There are two scenarios when evaluating the savings of co-sourcing work you are currently doing internally:
- It will save you money
- It will cost you more money
Although it is significantly more likely that co-sourcing will save you money, we have had discussions with a couple of companies that have a very effective and efficient internal center that meets their organization’s needs. We are business people first, and we happen to have a very effective contact center as a part of our company. This helps our partnership greatly because we are able to help a client or prospect find the right balance. If someone tells you that you should outsource everything or nothing, they are probably wrong. There is a sweet spot where you can optimize your own profitability, customer experience, etc.
The best illustration of this might be a software company that outsources their customer service, level 1 tech support, retention, and pre-sales work, but retains a core group of very specialized, high-level technical support people to be able to work closely with R&D. Also, the cost of transferring that intimate technical knowledge may be too high to be supported by the program.
In the more common situations where there is a portion of the workload that makes financial sense to co-source, here is a list of the cost buckets and financial considerations to make when evaluating the decision.
Obvious fixed costs
- Recruiting, Hiring, training
- Computers, desks, software licenses
- Supervisors, quality assurance
Hidden fixed costs
Opportunity cost of where your best people are spending time is a huge consideration. Do you have a really talented player that is managing an internal contact center? Could that person spend ¼ of their time managing a co-sourced partner, and ¾ of their time doing even more proactive projects that will help grow the business? Do you have recruiting resources that are scrambling to keep your contact center filled, but they could be more diligently finding the perfect candidate for a middle-management role?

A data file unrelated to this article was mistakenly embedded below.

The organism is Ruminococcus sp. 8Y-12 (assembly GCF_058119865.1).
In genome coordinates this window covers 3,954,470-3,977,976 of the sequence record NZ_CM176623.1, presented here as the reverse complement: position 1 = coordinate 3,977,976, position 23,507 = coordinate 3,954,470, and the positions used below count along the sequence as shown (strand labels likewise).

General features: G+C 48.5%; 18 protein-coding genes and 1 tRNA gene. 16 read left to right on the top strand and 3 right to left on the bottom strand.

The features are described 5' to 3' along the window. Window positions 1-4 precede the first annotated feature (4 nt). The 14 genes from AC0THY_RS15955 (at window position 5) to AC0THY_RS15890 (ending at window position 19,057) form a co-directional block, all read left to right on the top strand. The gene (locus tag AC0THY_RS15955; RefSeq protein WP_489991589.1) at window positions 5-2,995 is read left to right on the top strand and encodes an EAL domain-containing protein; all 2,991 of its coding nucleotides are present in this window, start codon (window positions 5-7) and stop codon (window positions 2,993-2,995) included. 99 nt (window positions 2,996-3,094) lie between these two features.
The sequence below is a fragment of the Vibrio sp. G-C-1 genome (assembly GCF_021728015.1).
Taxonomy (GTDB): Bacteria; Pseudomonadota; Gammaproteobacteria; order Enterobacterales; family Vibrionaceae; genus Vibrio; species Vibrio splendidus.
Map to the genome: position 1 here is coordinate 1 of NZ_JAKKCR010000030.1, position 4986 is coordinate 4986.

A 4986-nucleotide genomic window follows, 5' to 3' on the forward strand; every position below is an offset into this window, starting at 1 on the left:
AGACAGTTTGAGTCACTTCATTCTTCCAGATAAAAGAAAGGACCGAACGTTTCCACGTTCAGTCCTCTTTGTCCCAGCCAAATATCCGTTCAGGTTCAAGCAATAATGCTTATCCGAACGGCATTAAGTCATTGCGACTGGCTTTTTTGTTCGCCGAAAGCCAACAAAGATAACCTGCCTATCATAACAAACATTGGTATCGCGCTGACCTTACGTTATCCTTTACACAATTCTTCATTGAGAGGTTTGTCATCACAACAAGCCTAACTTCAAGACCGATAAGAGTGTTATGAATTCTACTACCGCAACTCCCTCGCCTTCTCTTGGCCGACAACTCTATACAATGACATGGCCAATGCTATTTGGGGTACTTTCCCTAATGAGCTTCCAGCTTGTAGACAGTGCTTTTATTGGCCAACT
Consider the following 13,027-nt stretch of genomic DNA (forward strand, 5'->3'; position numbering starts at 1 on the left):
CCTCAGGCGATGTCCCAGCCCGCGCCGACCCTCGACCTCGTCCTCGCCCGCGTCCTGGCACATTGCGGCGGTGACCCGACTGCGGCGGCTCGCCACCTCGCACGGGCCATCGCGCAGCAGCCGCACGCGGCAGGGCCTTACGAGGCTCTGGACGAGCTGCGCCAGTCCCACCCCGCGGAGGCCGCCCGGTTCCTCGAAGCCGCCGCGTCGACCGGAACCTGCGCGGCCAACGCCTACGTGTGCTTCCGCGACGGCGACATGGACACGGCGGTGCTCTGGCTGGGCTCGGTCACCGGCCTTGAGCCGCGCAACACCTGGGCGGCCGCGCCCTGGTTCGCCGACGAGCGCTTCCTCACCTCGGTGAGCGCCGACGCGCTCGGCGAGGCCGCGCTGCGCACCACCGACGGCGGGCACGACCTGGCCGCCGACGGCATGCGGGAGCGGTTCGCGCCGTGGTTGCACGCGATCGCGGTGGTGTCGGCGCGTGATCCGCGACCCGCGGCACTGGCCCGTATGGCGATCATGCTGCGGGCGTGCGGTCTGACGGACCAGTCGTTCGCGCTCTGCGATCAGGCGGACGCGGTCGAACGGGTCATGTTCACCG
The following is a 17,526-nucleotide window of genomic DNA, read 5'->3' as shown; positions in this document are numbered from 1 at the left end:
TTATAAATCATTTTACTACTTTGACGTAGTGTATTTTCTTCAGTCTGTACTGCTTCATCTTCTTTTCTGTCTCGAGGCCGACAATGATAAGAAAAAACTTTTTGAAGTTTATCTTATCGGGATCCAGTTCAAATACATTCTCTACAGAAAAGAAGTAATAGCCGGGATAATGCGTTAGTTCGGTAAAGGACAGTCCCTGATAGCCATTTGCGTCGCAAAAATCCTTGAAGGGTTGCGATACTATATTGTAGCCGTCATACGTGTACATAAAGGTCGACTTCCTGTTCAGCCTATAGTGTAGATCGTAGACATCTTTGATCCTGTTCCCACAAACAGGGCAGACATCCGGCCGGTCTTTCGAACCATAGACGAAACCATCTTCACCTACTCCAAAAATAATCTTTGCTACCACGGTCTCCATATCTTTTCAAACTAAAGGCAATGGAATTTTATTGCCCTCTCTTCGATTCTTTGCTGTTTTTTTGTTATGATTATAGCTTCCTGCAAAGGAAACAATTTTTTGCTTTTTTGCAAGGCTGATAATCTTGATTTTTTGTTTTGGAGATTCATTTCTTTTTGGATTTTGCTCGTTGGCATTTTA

In the event that you are planning on growing your business, the cost of growth is typically not linear. On some costs, you will see incremental returns (more direct labor with less overhead/supervision). On some costs, however, you will have significant step functions. For example, when you max out your current space/servers/licenses, you may incur a big one-time cost to expand. Avoiding these big expenses or saving the capital allocation for something more strategic could be a great way to approach “savings” from using an external center.
Even when evaluating the direct costs of a program and what the impact of going with an external contact center would be, there can be significant savings. For one, a co-sourcing center probably has many other clients, which allows them to leverage volume for long-distance rate savings.
Direct labor costs can also be very different. For example, we have clients with internal centers in parts of California where wages are significantly higher than they are here in Canton, Oh. This allows us to be more aggressive on our rates. With minimum wage legislation in various states getting a lot of conversation, there are future cost risks that could also be mitigated by using an external center.
Your center in Arizona may be at significant more risk of a $15 minimum wage change that would dramatically change the cost structure of your operation. Co-sourcing could be a great way to mitigate that future profitability risk.
Performance savings/additional benefit
This is what we do. As simple as that, we have been honing our systems, processes, and culture for 20 years to provide really good quality and results. Our hiring practices, team leads, quality systems, and coaching practices are continuously evaluated and refined for each client-program to make sure we are as good as we can be. In a lot of cases, this means that once we are over the initial learning curve on the specific knowledge for a client’s products/situation, we are able to produce better results than their internal center or previous partner.
In an example like an inbound sales program, this can mean very immediate conversion improvements that yield additional revenue and/or margin for our clients. This is one of the core reasons why we embrace performance kickers or pay-for-performance pricing where applicable; it allows us to stay extremely aligned with the financial success of our clients.
Growth scales the savings quickly
Remember when you’re thinking about the savings and even getting into ROI calculations, they are probably going to be based on historical costs and performance. If you’re intending to grow, as most companies are, figuring in the effects of growth can be significant.
Specifically, the per call/minute/sale costs of a program that you have co-sourced will typically go down as you outsource more volume because of scalability. Also, to be apples to apples, you would have to include the expected costs of growth (adding booths, agents, infrastructure, etc.); it’s not only what you would save over historical rates, it is also the avoidance of the costs you would incur to grow as well.